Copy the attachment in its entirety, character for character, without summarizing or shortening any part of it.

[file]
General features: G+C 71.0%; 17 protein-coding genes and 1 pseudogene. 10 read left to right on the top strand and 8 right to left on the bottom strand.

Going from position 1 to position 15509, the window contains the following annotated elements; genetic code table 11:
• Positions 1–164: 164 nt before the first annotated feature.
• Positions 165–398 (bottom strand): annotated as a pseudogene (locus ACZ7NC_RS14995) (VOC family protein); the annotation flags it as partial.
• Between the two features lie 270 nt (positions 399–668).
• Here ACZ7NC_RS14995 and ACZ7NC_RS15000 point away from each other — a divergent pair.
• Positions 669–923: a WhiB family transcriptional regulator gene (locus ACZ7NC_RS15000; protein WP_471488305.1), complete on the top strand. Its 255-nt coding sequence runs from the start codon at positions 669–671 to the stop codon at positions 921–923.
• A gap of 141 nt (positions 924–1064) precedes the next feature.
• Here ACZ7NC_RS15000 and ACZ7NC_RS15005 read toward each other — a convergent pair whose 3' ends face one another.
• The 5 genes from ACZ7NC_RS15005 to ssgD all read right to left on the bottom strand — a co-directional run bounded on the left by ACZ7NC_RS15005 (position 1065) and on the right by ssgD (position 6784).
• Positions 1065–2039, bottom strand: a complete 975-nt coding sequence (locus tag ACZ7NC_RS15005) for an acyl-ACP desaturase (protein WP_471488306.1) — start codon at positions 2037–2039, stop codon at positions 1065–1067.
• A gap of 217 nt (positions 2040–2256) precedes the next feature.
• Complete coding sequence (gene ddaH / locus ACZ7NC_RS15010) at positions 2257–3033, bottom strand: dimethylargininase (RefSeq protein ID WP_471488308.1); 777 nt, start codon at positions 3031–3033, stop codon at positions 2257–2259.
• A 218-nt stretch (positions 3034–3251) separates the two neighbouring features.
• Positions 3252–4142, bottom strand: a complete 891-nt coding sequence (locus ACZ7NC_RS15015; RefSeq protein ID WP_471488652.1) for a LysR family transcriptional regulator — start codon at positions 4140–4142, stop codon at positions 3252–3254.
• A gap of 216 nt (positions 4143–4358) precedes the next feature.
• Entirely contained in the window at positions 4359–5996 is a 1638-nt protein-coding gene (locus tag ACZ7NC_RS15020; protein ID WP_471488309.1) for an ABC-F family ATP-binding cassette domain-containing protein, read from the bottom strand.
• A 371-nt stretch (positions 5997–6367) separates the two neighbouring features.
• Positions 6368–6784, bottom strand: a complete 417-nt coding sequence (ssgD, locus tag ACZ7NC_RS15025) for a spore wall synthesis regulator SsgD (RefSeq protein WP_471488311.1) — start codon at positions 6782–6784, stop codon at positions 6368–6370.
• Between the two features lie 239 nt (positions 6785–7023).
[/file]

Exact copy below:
General features: G+C 71.0%; 17 protein-coding genes and 1 pseudogene. 10 read left to right on the top strand and 8 right to left on the bottom strand.

Going from position 1 to position 15509, the window contains the following annotated elements; genetic code table 11:
• Positions 1–164: 164 nt before the first annotated feature.
• Positions 165–398 (bottom strand): annotated as a pseudogene (locus ACZ7NC_RS14995) (VOC family protein); the annotation flags it as partial.
• Between the two features lie 270 nt (positions 399–668).
• Here ACZ7NC_RS14995 and ACZ7NC_RS15000 point away from each other — a divergent pair.
• Positions 669–923: a WhiB family transcriptional regulator gene (locus ACZ7NC_RS15000; protein WP_471488305.1), complete on the top strand. Its 255-nt coding sequence runs from the start codon at positions 669–671 to the stop codon at positions 921–923.
• A gap of 141 nt (positions 924–1064) precedes the next feature.
• Here ACZ7NC_RS15000 and ACZ7NC_RS15005 read toward each other — a convergent pair whose 3' ends face one another.
• The 5 genes from ACZ7NC_RS15005 to ssgD all read right to left on the bottom strand — a co-directional run bounded on the left by ACZ7NC_RS15005 (position 1065) and on the right by ssgD (position 6784).
• Positions 1065–2039, bottom strand: a complete 975-nt coding sequence (locus tag ACZ7NC_RS15005) for an acyl-ACP desaturase (protein WP_471488306.1) — start codon at positions 2037–2039, stop codon at positions 1065–1067.
• A gap of 217 nt (positions 2040–2256) precedes the next feature.
• Complete coding sequence (gene ddaH / locus ACZ7NC_RS15010) at positions 2257–3033, bottom strand: dimethylargininase (RefSeq protein ID WP_471488308.1); 777 nt, start codon at positions 3031–3033, stop codon at positions 2257–2259.
• A 218-nt stretch (positions 3034–3251) separates the two neighbouring features.
• Positions 3252–4142, bottom strand: a complete 891-nt coding sequence (locus ACZ7NC_RS15015; RefSeq protein ID WP_471488652.1) for a LysR family transcriptional regulator — start codon at positions 4140–4142, stop codon at positions 3252–3254.
• A gap of 216 nt (positions 4143–4358) precedes the next feature.
• Entirely contained in the window at positions 4359–5996 is a 1638-nt protein-coding gene (locus tag ACZ7NC_RS15020; protein ID WP_471488309.1) for an ABC-F family ATP-binding cassette domain-containing protein, read from the bottom strand.
• A 371-nt stretch (positions 5997–6367) separates the two neighbouring features.
• Positions 6368–6784, bottom strand: a complete 417-nt coding sequence (ssgD, locus tag ACZ7NC_RS15025) for a spore wall synthesis regulator SsgD (RefSeq protein WP_471488311.1) — start codon at positions 6782–6784, stop codon at positions 6368–6370.
• Between the two features lie 239 nt (positions 6785–7023).